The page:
India’s Education Report Card: Toilets Improve, Attendance Dips, Math Skills Low

Annual Status of Education Report, 2016, puts into perspective the gaps that need to be filled for the welfare of children.

New Delhi: Eighty percent of class 3 students in rural India can’t subtract two-digit numbers and 70 per cent of them can’t read simple English. Of those who can, barely half understand the meanings of the words they read. These are just a few of the many findings of the Annual Status of Education Report, 2016, released on Thursday by the non-profit organisation Pratham.

Surveying 589 rural districts covering 17,473 villages, the report found that school enrollments have been consistent at almost 97 per cent for the last few years.

Arvind Subramanian, Chief Economic Adviser to the Government of India, said, “Enrollments are fine, but outcomes are more important.” The report card of rural India’s education system puts into perspective the gaps that need to be filled for the welfare of children.

According to the report, over the last seven years, attendance in primary schools has seen a dip from 74.3 per cent in 2009 to 71.4 per cent in 2016. The findings also tell that in Rajasthan and Uttar Pradesh, nearly 10 per cent of girls between ages 11 and 14 are out of school.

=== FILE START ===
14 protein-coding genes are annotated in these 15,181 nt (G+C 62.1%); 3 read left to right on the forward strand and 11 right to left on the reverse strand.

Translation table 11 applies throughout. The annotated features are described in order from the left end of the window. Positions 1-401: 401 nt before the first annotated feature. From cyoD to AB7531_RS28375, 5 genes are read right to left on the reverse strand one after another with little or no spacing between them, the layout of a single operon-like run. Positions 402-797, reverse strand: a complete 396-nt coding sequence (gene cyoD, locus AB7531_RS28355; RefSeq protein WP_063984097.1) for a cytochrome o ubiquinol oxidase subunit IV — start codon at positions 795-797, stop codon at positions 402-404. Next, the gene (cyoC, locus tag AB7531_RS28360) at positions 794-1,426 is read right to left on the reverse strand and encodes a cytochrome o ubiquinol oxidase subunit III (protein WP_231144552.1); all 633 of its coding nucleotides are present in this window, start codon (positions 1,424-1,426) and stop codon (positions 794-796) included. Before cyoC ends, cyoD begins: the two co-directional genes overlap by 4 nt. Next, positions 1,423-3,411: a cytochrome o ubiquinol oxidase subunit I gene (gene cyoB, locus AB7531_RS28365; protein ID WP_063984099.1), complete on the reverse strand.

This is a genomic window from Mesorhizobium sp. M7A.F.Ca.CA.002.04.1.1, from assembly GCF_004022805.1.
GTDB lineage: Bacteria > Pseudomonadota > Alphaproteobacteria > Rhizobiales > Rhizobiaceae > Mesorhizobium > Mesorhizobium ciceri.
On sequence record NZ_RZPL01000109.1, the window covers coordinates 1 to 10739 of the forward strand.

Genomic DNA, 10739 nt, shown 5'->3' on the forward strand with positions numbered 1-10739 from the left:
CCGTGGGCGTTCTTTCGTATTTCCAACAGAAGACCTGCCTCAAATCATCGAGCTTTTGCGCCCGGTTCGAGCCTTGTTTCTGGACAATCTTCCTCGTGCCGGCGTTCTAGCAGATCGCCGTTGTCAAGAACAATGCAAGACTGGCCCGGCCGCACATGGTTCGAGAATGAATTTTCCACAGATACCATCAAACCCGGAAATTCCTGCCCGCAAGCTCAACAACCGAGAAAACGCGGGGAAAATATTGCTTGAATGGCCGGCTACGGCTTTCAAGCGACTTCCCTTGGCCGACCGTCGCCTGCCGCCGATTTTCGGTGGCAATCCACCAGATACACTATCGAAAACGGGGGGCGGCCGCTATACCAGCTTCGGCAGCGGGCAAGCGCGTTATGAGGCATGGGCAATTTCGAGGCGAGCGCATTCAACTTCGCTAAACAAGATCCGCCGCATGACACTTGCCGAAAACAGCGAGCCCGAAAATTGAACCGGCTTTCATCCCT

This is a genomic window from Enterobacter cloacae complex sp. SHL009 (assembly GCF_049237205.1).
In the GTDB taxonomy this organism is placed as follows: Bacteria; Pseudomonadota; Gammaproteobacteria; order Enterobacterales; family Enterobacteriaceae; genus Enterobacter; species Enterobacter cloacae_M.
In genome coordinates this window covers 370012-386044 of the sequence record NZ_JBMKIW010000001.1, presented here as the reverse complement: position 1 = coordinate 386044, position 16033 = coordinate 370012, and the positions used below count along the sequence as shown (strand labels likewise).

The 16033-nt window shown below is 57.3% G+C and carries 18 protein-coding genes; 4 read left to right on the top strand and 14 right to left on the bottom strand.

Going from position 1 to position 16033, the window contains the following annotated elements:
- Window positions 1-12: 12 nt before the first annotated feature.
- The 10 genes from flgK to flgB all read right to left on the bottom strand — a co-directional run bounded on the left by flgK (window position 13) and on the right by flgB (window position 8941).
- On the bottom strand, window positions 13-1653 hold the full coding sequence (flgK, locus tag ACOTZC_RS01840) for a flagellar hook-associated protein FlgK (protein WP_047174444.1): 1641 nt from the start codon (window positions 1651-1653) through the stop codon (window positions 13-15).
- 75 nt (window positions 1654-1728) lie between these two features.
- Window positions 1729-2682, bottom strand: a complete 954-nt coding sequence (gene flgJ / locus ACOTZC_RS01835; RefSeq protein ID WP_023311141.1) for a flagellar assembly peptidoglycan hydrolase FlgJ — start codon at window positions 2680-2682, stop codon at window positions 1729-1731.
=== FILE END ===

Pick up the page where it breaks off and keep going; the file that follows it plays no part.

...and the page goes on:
Uttar Pradesh Needs Attention

The report card of Uttar Pradesh had some poor results to show as students displayed low reading levels. While 8.4 per cent of class 3 students could read a class 2 textbook in 2010, that number is down to 7 per cent in 2016.

Uttar Pradesh needs a huge amount of attention, said Dr Rukmini Banerji, CEO of Pratham. She added, “Learning levels in the state are amongst the lowest in the country. I am not a politician, but I really wish that primary school learning and teaching levels could become an election priority, and if person in power in the state makes that promise, it will change India.”

Improvement in sanitation

On the sanitation front, the report has positive results. In 2016, 68.7 per cent of schools have useable toilet facilities – an improvement from 2010’s 47.2 per cent.

The toilets for girls have also seen an increase from 32.9 per cent in 2010 to 61.9 per cent in 2016 with marked improvements in Gujarat, Rajasthan, Himachal Pradesh and Haryana.

Other facilities, however, did not see much change. Proportion of schools with libraries fell from 78.1 per cent in 2014 to 75.5 per cent in 2016. Drinking water availability also saw a decline.

Increase in education budget needed

India spent 4 per cent of GDP on education last year. According to the experts, the education spend is inadequate for the country of this size.

Delhi Deputy Chief Minister and Education Minister Manish Sisodia said, “I hope there is an increase in country-wide spending on education. In order to increase the quality of education, an increase in education budget allocation in necessary.”

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